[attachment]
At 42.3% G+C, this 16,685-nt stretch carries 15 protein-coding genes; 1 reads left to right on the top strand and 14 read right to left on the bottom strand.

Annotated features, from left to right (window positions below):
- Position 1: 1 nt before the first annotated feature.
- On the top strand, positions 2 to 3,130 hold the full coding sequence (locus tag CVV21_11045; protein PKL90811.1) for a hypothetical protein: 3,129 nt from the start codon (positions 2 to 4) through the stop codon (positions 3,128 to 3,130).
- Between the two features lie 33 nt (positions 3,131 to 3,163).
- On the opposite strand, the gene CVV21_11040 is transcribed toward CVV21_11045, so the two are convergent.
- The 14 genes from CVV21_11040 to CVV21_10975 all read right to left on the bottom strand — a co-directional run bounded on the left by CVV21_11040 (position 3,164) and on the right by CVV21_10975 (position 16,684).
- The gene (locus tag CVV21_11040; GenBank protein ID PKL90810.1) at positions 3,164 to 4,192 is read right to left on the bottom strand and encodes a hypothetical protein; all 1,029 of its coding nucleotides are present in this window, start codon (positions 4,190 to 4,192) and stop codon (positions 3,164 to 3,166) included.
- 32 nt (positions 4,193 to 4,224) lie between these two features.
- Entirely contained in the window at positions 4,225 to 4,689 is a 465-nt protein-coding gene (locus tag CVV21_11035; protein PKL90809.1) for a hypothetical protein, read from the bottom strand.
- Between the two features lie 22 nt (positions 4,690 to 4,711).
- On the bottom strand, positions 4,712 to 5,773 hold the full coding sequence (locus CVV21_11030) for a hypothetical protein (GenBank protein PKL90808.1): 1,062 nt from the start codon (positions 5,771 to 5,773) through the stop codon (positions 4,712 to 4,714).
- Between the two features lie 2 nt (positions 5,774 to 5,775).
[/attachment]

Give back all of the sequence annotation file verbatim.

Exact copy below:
At 42.3% G+C, this 16,685-nt stretch carries 15 protein-coding genes; 1 reads left to right on the top strand and 14 read right to left on the bottom strand.

Annotated features, from left to right (window positions below):
- Position 1: 1 nt before the first annotated feature.
- On the top strand, positions 2 to 3,130 hold the full coding sequence (locus tag CVV21_11045; protein PKL90811.1) for a hypothetical protein: 3,129 nt from the start codon (positions 2 to 4) through the stop codon (positions 3,128 to 3,130).
- Between the two features lie 33 nt (positions 3,131 to 3,163).
- On the opposite strand, the gene CVV21_11040 is transcribed toward CVV21_11045, so the two are convergent.
- The 14 genes from CVV21_11040 to CVV21_10975 all read right to left on the bottom strand — a co-directional run bounded on the left by CVV21_11040 (position 3,164) and on the right by CVV21_10975 (position 16,684).
- The gene (locus tag CVV21_11040; GenBank protein ID PKL90810.1) at positions 3,164 to 4,192 is read right to left on the bottom strand and encodes a hypothetical protein; all 1,029 of its coding nucleotides are present in this window, start codon (positions 4,190 to 4,192) and stop codon (positions 3,164 to 3,166) included.
- 32 nt (positions 4,193 to 4,224) lie between these two features.
- Entirely contained in the window at positions 4,225 to 4,689 is a 465-nt protein-coding gene (locus tag CVV21_11035; protein PKL90809.1) for a hypothetical protein, read from the bottom strand.
- Between the two features lie 22 nt (positions 4,690 to 4,711).
- On the bottom strand, positions 4,712 to 5,773 hold the full coding sequence (locus CVV21_11030) for a hypothetical protein (GenBank protein PKL90808.1): 1,062 nt from the start codon (positions 5,771 to 5,773) through the stop codon (positions 4,712 to 4,714).
- Between the two features lie 2 nt (positions 5,774 to 5,775).